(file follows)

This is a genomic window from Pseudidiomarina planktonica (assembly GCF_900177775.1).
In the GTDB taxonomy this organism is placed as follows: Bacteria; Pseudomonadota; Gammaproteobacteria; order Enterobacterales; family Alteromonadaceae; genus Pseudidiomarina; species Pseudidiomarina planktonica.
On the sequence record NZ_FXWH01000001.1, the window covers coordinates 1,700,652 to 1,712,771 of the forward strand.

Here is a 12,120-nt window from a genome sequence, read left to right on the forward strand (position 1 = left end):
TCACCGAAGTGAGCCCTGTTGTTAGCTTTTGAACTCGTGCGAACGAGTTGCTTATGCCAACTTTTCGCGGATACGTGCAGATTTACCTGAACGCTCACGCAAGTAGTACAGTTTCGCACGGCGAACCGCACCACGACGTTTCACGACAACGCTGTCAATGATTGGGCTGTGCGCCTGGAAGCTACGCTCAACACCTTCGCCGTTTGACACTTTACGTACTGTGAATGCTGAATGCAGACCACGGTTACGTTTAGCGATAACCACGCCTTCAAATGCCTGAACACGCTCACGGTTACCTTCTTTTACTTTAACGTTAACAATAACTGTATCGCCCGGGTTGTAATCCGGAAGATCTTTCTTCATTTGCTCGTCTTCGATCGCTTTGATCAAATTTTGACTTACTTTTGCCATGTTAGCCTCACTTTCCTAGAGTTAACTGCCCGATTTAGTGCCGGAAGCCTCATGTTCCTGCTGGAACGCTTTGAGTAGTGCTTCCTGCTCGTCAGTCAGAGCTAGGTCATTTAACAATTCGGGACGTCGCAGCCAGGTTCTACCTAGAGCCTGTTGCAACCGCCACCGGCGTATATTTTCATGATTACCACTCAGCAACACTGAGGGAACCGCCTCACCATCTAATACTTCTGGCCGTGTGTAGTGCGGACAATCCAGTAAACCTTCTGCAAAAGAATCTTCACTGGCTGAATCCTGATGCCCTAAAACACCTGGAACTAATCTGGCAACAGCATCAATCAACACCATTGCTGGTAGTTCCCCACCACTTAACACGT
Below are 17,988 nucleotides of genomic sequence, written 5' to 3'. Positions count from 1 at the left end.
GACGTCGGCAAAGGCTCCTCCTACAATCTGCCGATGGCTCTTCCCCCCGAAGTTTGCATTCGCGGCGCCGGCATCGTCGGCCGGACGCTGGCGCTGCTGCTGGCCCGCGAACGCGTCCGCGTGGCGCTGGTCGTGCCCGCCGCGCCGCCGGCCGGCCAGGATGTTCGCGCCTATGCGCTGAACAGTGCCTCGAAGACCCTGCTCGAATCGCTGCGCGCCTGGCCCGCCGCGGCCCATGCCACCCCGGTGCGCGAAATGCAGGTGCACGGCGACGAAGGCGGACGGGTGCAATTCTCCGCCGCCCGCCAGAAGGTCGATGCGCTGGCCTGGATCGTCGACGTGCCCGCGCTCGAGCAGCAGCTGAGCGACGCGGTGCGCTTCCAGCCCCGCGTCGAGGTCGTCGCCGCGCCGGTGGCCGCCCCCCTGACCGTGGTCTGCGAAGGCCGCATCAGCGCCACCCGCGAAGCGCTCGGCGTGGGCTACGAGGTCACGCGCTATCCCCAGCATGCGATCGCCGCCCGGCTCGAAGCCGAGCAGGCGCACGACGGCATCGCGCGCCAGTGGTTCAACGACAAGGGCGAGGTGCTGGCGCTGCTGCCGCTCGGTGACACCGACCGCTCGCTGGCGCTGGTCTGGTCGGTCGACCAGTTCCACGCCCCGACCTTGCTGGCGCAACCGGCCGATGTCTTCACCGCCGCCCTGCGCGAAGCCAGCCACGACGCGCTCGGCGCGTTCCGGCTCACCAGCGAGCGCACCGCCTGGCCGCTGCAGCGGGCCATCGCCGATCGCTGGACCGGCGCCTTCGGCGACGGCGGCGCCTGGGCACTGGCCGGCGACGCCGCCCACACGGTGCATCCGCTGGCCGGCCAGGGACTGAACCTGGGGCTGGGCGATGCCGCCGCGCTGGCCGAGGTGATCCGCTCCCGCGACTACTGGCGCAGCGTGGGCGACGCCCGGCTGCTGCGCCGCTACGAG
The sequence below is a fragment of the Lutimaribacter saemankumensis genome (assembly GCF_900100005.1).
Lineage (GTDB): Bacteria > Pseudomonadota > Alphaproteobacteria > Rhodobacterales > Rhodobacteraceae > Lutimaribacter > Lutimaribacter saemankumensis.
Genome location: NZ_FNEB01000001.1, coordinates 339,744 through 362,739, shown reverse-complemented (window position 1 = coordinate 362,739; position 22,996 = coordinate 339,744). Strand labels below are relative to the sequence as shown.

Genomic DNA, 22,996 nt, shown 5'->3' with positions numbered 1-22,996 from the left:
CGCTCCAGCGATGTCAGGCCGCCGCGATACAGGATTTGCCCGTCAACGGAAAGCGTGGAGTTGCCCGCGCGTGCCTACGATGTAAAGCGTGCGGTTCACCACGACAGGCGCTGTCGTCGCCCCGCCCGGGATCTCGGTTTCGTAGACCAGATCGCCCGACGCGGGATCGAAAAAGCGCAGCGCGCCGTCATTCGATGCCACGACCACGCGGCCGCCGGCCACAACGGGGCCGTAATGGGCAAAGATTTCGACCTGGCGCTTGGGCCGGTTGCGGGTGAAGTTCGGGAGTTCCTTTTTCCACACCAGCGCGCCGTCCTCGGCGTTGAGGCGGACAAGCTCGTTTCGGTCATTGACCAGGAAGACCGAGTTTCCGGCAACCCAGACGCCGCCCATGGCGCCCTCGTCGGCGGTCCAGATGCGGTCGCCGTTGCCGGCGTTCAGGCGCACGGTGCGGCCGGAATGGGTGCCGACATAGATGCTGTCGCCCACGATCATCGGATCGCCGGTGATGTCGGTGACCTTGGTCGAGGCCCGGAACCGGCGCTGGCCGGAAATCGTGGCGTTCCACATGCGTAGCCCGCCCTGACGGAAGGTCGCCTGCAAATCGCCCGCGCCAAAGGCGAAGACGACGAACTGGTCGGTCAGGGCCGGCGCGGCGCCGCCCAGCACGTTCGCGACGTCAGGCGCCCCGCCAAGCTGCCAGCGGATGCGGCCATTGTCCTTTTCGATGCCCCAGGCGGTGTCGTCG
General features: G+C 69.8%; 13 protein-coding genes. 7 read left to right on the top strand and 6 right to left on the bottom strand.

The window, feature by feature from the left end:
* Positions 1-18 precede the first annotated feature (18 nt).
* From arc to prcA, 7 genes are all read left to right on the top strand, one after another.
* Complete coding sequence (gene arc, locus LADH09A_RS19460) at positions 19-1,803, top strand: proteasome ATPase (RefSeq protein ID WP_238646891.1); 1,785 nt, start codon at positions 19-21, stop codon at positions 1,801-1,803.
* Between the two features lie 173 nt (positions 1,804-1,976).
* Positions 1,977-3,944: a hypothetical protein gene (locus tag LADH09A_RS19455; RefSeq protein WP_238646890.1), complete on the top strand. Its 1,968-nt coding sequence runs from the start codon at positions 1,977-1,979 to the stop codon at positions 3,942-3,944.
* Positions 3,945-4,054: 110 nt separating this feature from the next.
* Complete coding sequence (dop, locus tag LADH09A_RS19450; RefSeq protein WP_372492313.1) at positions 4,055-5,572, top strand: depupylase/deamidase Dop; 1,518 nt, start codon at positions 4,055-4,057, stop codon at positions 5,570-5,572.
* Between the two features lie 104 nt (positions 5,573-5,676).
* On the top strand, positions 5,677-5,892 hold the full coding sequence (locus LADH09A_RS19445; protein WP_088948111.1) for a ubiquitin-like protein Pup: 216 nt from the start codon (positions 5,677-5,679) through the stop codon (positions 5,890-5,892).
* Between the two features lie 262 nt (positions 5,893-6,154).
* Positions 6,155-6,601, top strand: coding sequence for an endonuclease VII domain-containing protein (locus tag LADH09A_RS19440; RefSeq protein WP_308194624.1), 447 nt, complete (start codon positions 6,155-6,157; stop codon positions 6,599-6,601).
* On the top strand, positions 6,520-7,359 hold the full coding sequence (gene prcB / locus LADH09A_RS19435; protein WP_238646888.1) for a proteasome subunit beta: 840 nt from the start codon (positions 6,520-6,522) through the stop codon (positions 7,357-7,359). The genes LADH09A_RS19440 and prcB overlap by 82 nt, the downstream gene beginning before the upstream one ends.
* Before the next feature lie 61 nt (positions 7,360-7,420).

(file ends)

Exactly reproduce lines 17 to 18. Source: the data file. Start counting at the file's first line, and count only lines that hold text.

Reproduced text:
* Complete coding sequence (gene arc, locus LADH09A_RS19460) at positions 19-1,803, top strand: proteasome ATPase (RefSeq protein ID WP_238646891.1); 1,785 nt, start codon at positions 19-21, stop codon at positions 1,801-1,803.
* Between the two features lie 173 nt (positions 1,804-1,976).